I'm having an argument over at Alas (a blog) about trends in government spending over time, in particular spending on social services. Ampersand, the blog's owner, in a post called "Government spending is not up, up, up", claims that government spending has been nearly flat for almost four decades, and defends a commenter's description of the US social system as having been "starved, looted, privatized, and starved some more---pretty much steadily over the last two or three decades."
This has prompted me to do something I've been meaning to do ever since I took the dark oath that secured my place as a Catallarchist: Make charts, and lots of them. There's a lot of material to cover, so I'm going to do this as a series of posts. Today I'll discuss trends in total government spending. All data are from the Economic Report of the President, unless otherwise specified.
Ampersand is basing his claim that government spending has been relatively flat since 1968 on the fact that spending as a percent of GDP hasn't changed much over the last 20-30 years. The chart on the right (click to enlarge) shows spending as a percentage of GDP, broken down into Federal spending, state spending, and federal grants to states (not double-counted). While one could argue that spending as a percentage of GDP hasn't really gone anywhere since 1980, and even then only because of the (possibly anomalous) decline in the '90s, it's a bit of a stretch to say that it's been flat since 1968.
All of this is beside the point, though, partly because percentage of GDP is the wrong metric to use. If we were discussing the extent to which government spending burdens the economy, this would be a good metric to use (and it's worth noting that government actually isn't consuming a rapidly-increasing share of the economy). But to determine whether or not social programs are being "starved" and "looted" (not that there's anything wrong with that), real per-capita spending is a better metric. As a country grows wealthier, it should be possible to provide a constant level of government services with a smaller and smaller percentage of GDP, so discussing changes in government spending solely in terms of GDP is misleading because it tends to conceal real increases in the level of funding and services provided.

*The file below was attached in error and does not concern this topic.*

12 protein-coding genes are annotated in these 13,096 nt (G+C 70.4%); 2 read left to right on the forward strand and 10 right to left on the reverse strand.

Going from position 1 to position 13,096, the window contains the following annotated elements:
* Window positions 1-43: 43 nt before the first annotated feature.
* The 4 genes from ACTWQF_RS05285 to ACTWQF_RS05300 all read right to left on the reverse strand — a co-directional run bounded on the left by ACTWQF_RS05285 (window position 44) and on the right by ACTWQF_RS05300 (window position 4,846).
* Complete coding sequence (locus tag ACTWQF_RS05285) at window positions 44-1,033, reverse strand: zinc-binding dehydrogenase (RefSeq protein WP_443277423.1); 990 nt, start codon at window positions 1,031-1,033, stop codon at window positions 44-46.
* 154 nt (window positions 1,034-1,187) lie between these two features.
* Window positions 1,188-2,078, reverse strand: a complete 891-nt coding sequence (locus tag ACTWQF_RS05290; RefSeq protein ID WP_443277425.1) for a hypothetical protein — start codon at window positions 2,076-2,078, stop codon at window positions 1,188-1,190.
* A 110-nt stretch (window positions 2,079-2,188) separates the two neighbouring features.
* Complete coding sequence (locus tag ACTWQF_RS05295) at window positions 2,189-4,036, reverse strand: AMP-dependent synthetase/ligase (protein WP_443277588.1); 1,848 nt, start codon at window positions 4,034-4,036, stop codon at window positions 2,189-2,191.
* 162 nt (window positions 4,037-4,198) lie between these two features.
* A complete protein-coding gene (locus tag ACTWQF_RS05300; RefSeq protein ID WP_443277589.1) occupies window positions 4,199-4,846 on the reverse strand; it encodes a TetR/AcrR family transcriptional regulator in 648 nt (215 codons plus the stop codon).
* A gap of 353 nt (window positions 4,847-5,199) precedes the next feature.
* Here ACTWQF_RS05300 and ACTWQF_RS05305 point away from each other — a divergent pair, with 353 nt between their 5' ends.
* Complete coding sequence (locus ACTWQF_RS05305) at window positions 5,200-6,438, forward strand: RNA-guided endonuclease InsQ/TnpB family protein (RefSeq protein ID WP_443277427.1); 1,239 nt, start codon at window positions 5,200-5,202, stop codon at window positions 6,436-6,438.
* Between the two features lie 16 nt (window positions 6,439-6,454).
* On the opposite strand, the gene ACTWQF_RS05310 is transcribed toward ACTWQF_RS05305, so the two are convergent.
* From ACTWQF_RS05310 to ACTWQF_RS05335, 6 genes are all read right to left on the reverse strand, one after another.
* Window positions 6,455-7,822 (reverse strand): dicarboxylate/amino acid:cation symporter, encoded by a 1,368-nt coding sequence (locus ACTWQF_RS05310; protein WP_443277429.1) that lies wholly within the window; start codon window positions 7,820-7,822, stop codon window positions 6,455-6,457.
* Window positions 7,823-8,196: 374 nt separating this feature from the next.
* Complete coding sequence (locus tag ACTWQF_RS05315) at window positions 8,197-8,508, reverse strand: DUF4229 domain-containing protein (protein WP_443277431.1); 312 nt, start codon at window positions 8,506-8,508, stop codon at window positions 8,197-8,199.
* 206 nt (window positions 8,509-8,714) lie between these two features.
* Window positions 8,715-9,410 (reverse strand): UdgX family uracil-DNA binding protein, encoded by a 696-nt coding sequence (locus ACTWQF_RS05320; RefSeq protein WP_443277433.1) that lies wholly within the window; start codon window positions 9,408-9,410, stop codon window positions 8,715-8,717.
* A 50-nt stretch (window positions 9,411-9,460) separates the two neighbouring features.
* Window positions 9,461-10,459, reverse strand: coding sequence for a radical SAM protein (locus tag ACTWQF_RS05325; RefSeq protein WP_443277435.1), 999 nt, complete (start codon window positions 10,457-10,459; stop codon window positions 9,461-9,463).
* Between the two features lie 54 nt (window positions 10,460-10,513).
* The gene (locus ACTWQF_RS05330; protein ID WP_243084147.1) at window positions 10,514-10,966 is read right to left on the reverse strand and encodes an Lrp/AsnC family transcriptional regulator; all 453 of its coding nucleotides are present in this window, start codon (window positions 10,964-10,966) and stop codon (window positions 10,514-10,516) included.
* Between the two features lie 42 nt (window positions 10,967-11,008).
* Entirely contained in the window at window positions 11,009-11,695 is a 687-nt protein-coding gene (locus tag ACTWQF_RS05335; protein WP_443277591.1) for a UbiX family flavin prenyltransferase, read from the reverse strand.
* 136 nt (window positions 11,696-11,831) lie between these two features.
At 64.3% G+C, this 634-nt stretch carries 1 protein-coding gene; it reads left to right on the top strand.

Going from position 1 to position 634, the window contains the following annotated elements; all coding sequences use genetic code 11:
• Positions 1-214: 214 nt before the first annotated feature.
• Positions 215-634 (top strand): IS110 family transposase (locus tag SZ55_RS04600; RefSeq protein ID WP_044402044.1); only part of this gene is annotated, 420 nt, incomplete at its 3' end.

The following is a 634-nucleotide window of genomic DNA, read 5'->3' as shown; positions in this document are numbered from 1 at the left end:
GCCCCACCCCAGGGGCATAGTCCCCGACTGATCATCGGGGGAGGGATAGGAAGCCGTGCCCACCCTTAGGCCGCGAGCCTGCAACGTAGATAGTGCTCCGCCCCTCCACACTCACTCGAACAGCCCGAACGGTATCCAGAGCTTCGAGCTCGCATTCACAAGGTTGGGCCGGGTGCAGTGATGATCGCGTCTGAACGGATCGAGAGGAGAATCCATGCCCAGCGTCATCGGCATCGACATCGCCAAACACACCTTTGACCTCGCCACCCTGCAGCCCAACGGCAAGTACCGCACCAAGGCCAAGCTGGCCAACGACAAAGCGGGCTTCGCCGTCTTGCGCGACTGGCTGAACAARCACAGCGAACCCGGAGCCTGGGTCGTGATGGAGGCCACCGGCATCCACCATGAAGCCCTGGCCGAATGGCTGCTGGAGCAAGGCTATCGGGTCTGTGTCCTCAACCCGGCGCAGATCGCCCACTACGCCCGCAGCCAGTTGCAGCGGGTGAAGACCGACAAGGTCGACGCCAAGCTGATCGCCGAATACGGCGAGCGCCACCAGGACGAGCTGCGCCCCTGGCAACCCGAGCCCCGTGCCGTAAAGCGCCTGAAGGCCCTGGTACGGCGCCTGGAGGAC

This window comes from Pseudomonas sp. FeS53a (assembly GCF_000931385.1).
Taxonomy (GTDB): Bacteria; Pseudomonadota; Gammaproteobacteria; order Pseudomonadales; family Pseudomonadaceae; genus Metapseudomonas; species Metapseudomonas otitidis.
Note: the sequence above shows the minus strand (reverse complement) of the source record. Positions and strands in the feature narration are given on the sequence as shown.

If we look at spending in real per-capita terms (that is, spending adjusted both for inflation and population growth), we get a radically different picture: Rather than a slight, highly cyclical uptrend, we get a steep, straight, and virtually monotonically increasing graph, with spending more than doubling in the last thirty years. I'm tempted to do a send-up of this paper just by replacing the %GDP figures with real per-capita figures.
Of course, the fact that government spending is up doesn't necessarily mean that social spending is. However, as I'll show in the next installment, not only has total government spending increased significantly, but the increase has been skewed heavily towards social spending.